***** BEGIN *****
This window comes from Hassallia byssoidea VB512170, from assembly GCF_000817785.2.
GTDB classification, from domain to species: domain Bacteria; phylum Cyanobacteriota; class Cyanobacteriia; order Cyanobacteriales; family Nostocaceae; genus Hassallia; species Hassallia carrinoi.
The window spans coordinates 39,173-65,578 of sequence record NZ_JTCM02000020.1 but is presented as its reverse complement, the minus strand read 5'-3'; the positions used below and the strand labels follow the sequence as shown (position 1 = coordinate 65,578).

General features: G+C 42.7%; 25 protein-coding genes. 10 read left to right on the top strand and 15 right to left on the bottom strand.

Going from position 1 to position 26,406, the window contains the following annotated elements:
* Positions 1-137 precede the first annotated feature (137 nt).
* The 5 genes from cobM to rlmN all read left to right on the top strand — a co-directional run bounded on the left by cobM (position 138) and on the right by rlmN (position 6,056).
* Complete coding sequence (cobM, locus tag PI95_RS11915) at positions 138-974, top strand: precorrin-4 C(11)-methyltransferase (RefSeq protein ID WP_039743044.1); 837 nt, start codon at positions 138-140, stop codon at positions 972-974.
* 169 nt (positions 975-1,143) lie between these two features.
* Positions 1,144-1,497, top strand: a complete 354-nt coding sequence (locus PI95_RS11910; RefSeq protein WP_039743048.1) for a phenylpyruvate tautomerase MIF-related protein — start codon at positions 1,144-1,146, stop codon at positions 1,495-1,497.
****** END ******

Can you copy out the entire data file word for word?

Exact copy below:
This window comes from Hassallia byssoidea VB512170, from assembly GCF_000817785.2.
GTDB classification, from domain to species: domain Bacteria; phylum Cyanobacteriota; class Cyanobacteriia; order Cyanobacteriales; family Nostocaceae; genus Hassallia; species Hassallia carrinoi.
The window spans coordinates 39,173-65,578 of sequence record NZ_JTCM02000020.1 but is presented as its reverse complement, the minus strand read 5'-3'; the positions used below and the strand labels follow the sequence as shown (position 1 = coordinate 65,578).

General features: G+C 42.7%; 25 protein-coding genes. 10 read left to right on the top strand and 15 right to left on the bottom strand.

Going from position 1 to position 26,406, the window contains the following annotated elements:
* Positions 1-137 precede the first annotated feature (137 nt).
* The 5 genes from cobM to rlmN all read left to right on the top strand — a co-directional run bounded on the left by cobM (position 138) and on the right by rlmN (position 6,056).
* Complete coding sequence (cobM, locus tag PI95_RS11915) at positions 138-974, top strand: precorrin-4 C(11)-methyltransferase (RefSeq protein ID WP_039743044.1); 837 nt, start codon at positions 138-140, stop codon at positions 972-974.
* 169 nt (positions 975-1,143) lie between these two features.
* Positions 1,144-1,497, top strand: a complete 354-nt coding sequence (locus PI95_RS11910; RefSeq protein WP_039743048.1) for a phenylpyruvate tautomerase MIF-related protein — start codon at positions 1,144-1,146, stop codon at positions 1,495-1,497.